Fragment of a ceremonial throw-stick - 948.34.23_5


Fragment of a ceremonial throw-stick

Medium:Glazed composition (faience), mould-made
Geography: Undetermined site, Egypt
Date: c. 1352-1327 BC
Period: Reign of Akhenaten, 18th Dynasty, Amarna Period, New Kingdom
10 x 4 x 1.5 cm
Object number: 948.34.23
Credit Line: Gift of Sir Robert Mond
Not on view

      This object probably has a very interesting past, and still tells part of its story.

            Throw-sticks were used by the Ancient Egyptians in hunting wild birds; during the twice-yearly migration, great clouds of birds would follow the Nile from the Great Lakes of African to the forests of Europe, and then return. At such times, it was probably quite easy to knock weary birds out of the air as they flocked to swampy areas for rest and feeding. Real throw-sticks, made for hunting, were made of wood, and had a deep curve, rather like an Australian boomerang.This broken throw-stick is made of faience, and both its material and its small size attest that it was never used in an actual hunt. While not much use for disabling birds, it may have been a ritual object, perfectly suitable as a weapon against the demons who haunt the afterlife and lonely desert tombs. Its magic is enhanced by the Eye of Horus painted on the side, and by the powerful name of a king written in cartouche. The name is Akhenaten, Nefertiti’s husband and King Tutankhamun’s probable father.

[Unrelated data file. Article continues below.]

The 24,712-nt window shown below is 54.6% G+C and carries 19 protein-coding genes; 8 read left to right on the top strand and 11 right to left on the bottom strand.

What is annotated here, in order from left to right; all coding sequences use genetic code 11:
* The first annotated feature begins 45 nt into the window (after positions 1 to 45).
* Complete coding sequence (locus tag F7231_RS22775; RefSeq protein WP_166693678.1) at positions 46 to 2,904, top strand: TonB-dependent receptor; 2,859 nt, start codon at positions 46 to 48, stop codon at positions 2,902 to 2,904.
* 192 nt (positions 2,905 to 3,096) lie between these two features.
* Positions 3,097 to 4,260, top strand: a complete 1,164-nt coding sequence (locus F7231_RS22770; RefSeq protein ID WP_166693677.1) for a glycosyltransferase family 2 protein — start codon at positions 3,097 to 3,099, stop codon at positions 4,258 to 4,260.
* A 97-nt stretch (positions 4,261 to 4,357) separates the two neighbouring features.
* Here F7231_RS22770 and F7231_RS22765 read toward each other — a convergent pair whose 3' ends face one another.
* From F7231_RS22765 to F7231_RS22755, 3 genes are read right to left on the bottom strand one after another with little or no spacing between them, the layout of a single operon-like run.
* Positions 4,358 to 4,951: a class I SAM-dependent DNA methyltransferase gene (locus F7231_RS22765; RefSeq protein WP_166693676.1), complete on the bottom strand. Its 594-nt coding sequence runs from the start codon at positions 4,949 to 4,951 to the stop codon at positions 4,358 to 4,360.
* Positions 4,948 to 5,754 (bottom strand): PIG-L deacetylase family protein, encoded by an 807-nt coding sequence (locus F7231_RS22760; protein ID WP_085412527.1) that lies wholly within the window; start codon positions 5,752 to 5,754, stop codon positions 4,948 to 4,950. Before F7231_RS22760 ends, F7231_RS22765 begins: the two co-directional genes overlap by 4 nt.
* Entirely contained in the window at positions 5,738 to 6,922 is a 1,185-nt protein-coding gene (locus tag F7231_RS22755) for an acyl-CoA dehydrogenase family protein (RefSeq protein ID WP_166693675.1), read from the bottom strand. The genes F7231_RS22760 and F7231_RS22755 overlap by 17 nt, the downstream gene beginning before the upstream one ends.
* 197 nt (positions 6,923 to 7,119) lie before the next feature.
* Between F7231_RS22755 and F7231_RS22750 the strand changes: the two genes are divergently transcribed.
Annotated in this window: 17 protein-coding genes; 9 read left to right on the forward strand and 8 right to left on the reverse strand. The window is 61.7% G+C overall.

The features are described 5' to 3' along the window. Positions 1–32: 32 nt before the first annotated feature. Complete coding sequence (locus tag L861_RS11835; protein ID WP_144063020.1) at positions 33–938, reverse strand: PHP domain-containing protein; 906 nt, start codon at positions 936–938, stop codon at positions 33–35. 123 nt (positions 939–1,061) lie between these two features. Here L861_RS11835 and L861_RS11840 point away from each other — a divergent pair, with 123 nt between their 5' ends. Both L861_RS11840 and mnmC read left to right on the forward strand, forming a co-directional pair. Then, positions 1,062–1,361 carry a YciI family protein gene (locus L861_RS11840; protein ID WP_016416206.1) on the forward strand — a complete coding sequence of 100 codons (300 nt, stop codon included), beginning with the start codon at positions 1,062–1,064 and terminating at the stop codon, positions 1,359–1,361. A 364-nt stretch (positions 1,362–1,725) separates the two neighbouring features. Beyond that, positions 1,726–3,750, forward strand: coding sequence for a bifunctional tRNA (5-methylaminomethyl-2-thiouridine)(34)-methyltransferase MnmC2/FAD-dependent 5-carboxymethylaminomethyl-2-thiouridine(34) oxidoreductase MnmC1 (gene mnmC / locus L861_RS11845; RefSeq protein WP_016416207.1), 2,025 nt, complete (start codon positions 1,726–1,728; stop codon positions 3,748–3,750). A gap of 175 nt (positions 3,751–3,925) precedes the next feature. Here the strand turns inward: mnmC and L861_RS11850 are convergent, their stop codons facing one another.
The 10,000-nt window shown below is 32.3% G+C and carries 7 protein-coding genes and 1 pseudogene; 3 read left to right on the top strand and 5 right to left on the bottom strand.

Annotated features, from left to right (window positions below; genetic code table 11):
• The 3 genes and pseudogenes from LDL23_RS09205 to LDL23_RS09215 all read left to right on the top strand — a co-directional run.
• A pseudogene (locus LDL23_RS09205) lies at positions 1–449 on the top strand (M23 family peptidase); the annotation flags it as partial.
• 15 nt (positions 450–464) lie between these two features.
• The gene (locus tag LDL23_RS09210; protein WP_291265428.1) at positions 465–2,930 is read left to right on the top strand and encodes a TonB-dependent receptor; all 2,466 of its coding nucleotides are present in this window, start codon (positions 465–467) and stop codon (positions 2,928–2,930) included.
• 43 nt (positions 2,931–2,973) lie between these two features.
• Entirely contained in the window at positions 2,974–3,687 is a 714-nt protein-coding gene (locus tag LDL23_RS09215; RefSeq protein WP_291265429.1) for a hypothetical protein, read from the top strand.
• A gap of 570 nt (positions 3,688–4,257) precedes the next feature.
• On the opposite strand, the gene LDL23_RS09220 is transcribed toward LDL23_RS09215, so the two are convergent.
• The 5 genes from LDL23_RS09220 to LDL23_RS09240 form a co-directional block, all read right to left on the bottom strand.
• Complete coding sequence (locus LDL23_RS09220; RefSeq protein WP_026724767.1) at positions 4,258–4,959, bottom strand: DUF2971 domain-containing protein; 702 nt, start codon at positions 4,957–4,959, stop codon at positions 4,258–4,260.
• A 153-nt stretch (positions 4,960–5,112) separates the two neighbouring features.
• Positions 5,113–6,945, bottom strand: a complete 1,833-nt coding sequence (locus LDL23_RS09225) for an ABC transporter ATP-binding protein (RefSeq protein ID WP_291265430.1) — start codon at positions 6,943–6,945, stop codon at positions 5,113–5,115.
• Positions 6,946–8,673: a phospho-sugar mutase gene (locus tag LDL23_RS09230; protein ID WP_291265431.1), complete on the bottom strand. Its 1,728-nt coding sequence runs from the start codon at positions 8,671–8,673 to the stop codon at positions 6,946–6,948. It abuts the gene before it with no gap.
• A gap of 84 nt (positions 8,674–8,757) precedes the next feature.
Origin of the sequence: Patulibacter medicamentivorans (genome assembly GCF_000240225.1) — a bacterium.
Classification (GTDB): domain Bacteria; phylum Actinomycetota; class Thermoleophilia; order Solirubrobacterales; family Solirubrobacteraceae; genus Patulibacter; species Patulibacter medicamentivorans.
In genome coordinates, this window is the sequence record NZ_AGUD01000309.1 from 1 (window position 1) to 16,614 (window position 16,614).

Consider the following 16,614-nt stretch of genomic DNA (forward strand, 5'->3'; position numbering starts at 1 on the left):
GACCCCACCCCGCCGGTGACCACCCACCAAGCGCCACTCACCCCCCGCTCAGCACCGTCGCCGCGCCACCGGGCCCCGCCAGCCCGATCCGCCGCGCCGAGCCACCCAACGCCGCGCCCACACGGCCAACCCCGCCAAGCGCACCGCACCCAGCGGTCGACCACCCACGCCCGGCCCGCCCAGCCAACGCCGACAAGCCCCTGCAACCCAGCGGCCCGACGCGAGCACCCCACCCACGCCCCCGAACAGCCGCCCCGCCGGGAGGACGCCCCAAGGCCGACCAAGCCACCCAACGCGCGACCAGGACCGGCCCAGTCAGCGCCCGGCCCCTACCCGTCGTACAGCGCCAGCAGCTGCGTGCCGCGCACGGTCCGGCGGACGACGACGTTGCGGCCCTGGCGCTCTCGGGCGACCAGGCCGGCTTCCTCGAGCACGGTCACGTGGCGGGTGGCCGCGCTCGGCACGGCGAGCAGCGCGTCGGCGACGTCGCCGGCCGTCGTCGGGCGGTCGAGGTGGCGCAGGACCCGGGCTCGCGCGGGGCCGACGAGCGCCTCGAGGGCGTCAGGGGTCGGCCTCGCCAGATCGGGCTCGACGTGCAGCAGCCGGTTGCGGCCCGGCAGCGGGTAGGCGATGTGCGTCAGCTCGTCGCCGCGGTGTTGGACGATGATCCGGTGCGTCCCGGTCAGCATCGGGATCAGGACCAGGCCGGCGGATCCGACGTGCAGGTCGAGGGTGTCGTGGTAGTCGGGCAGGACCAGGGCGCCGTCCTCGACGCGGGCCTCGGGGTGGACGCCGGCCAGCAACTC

A similar artifact, now in the British Museum, EA 34213, was found in the royal tomb at Amarna, the original burial place of Akhenaten.

            Was this a symbolic weapon, carried in life by the king? Or was it made specifically for his burial? Did the ROM artifact also originate in the king’s burial at Amarna? Unfortunately, the provenance of this artifact is unknown, and its precise purpose is a matter for speculation.

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